RANDY GALLOWAY: Today, we come to praise Tony Romo

Dallas Cowboys quarterback Tony Romo (9) arranges his linemen, center Phil Costa (67) and guard Montrae Holland (64) in the first 1quarter.

Star-Telegram/Paul Moseley

Dallas Cowboys quarterback Tony Romo (9) arranges his linemen, center Phil Costa (67) and guard Montrae Holland (64) in the first 1quarter.


Nobody else wants to say it, so I will.

I will say it for you, and you, and you.

Thanks, Tony.

Thanks for saving the Cowboys’ season in Washington.

Thanks for covering for Rob Ryan’s defense, which had a total mind-blowing collapse against one of the worst offensive units in all of ball.

Thanks for covering for Joe D’s special teams, which were consistently horrific in every area except for Dan Bailey’s toe.

Thanks for covering for your offensive line, a group that had been coming around lately but lost the manly battle up front to a good defensive unit that we already knew had refused to quit on the Redskins’ dismal season.

Really, is it that difficult to say, thanks, Tony?

When Romo deserves to be blasted, he is blasted, without hesitation, and deservedly so. I am always the first to chip in on the blasting. Not a lot of research is necessary. See the Jets game. See the Lions game.

But Romo is now in the midst of an excellent quarterbacking roll over the past three games, and hardly by coincidence, the Cowboys have won all three.

Except, until Sunday, all the credit went to rookie running back DeMarco Murray, and the Murray factor is certainly deserving of praise. But we all knew this, the same as we knew it in the Dynasty Days, eventually it would all come down to the quarterback making plays when all else around him stood still.

Jan. 17, 1993. Candlestick Park. Aikman to Harper. With that one pass, the Super Bowl runs began.

OK, this ain’t that. These Cowboys aren’t Super Bowl contenders. But to continue the entertainment process, and continue the playoff possibilities, the quarterback had to deliver Sunday in Washington. All else had failed.

Romo consistently delivered. Delivered on three clutch throws, all of them on third down, all under duress, and all happening because he created his own time.

Two of those passes went for touchdowns, one to Laurent Robinson early in the fourth quarter to tie the game 17-17, the next to Jason Witten to provide a 24-17 lead. And then on third-and-15 in overtime, the 26-yard strike to Dez Bryant on a play when Romo again skillfully escaped pressure.

That last one resulted in the 39-yard field goal to win it.

But wait.

Why don’t we all rip Tony for a penalty that never happened?

As the holder, his attempted timeout call (the Cowboys had already used both OT timeouts) as the play clock was down to two seconds seemed to be a bigger emphasis with many than the game he played at quarterback.


First, it wasn’t a penalty because the Redskins also called timeout to freeze Bailey.

Secondly, why wasn’t anyone asking why the hell the play clock was down to two seconds at the most critical point in the game? That’s yet another special teams disaster, that the field goal unit wasn’t lined up and ready to go.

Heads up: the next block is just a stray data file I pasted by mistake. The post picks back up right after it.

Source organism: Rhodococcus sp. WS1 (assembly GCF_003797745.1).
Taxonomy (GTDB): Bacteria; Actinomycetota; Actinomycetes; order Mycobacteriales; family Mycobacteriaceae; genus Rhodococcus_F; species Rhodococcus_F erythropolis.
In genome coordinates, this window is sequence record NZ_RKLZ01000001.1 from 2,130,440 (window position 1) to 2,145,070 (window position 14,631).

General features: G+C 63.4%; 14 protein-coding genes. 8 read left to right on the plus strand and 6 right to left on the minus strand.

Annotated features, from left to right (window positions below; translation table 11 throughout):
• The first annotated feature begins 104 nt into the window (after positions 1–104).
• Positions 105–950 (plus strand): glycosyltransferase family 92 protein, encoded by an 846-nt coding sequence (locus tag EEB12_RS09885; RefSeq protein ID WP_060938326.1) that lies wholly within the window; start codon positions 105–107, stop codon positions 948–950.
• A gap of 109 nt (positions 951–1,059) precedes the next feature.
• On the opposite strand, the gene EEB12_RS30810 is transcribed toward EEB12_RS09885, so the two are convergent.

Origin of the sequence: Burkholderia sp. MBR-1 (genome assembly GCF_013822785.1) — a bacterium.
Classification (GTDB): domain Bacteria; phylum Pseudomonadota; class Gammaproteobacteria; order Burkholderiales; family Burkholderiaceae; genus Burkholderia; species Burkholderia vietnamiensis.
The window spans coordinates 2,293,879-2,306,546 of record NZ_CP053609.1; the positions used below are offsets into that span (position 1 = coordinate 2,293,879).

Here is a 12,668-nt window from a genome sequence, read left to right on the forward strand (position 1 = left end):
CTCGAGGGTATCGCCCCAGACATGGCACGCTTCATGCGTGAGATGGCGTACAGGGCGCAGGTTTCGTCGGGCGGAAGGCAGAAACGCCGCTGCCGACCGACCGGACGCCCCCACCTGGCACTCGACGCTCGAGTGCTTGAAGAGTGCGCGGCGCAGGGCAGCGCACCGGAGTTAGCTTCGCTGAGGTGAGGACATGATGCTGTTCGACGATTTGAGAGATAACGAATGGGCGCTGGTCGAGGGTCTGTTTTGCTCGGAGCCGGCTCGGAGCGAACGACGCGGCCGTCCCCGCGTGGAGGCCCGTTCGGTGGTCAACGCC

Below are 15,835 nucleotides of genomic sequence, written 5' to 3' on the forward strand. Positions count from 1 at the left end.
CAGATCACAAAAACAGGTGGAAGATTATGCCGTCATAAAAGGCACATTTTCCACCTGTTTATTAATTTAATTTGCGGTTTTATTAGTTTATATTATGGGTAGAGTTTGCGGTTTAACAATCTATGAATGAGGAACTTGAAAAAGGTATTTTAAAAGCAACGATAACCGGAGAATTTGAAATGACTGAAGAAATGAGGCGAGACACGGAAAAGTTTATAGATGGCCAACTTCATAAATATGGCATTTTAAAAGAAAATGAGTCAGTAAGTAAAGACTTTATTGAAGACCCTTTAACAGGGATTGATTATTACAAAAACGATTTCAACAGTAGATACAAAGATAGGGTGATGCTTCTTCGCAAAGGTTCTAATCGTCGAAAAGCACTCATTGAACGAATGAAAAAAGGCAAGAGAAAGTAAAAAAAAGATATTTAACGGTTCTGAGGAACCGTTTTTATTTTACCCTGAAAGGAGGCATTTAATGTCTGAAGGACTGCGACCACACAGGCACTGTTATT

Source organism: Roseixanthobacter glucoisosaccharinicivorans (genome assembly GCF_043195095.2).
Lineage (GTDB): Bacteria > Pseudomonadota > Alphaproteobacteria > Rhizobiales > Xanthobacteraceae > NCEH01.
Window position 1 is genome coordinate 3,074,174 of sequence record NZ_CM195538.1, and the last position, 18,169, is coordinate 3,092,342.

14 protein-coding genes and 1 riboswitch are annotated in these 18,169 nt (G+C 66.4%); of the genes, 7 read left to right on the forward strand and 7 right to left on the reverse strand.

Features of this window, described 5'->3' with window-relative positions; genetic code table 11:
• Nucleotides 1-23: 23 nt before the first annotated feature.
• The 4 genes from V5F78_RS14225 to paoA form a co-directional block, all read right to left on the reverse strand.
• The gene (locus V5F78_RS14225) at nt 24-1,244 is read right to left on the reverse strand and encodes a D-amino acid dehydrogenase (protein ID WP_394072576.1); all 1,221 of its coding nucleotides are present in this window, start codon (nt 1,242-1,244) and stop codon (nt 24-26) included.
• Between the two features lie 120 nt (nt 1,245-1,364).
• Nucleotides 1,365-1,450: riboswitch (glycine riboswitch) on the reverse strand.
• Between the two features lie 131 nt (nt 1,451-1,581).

Thirdly, it was third down when the Cowboys were kicking.

If, if, if Romo had gotten the 15-yard penalty for unsportsmanlike conduct (there’s disagreement over what the penalty would have been), I repeat, it was third down. Third and 23.

Bailey wasn’t going to try a 54-yard field goal.

Romo and the offense would have gotten another shot to make up the yardage lost if there had been a penalty. The way Tony was clutching up on third down, I wouldn’t have bet against him.

But there was no penalty, right?

I also could add that your starting quarterback should never be the holder, but that’s a lost argument, although if the Cowboys can carry four kickers on the roster (they actually had four for one game), why not go get a “holding specialist,” too? Yes, I’m kidding, but…

I just thought I would bring it up that Romo played great in Washington, has played great the past three games, and because it’s a game-to-game process for him, we will see if it continues on Thursday with a revived Miami in town for the Thanksgiving Day affair.

Sure, the Cowboys dodged a disaster in Washington.

Somehow, the defense managed to transform Rex the Wreck into Tom Brady.

Somehow, the worst group of receivers in the NFL managed to consistently win downfield matchups, particularly in the middle of the field.

Somehow, maybe the worst offensive line in the league managed to buy time for Mr. Grossman, who, to his credit, was tricky on play-action fakes, freezing the Cowboys defense.

This game was a matchup of Ryan scheming against a very poor offense, while Romo had to overcome a good defense. Tony did. Rob’s guys were pathetic in their failure.

As far as the special teams, we know the Cowboys have no return game, but at least you can stop it on the other end. Joe D, your guys really, really stunk.

Yet, in the end, it didn’t matter. Each week is a new adventure, not just for the Cowboys, but it’s a consistent theme around the NFL. See the Giants against the Eagles on Sunday night. Both teams were awful.

There are no ugly wins for the Cowboys. The Cowboys aren’t good enough to be style-pointing Ws. But in a bad NFC East, they are good enough to be tied for the lead at 6-4.

Thanks for that, Tony.

You saved all Cow butts in Washington.

I just thought I’d mention it.

Randy Galloway

Randy Galloway can be heard 3-6 p.m. weekdays on Galloway & Co. on ESPN/103.3 FM.




One response

  1. robert a knight | Reply

    we can come to praise him again today.


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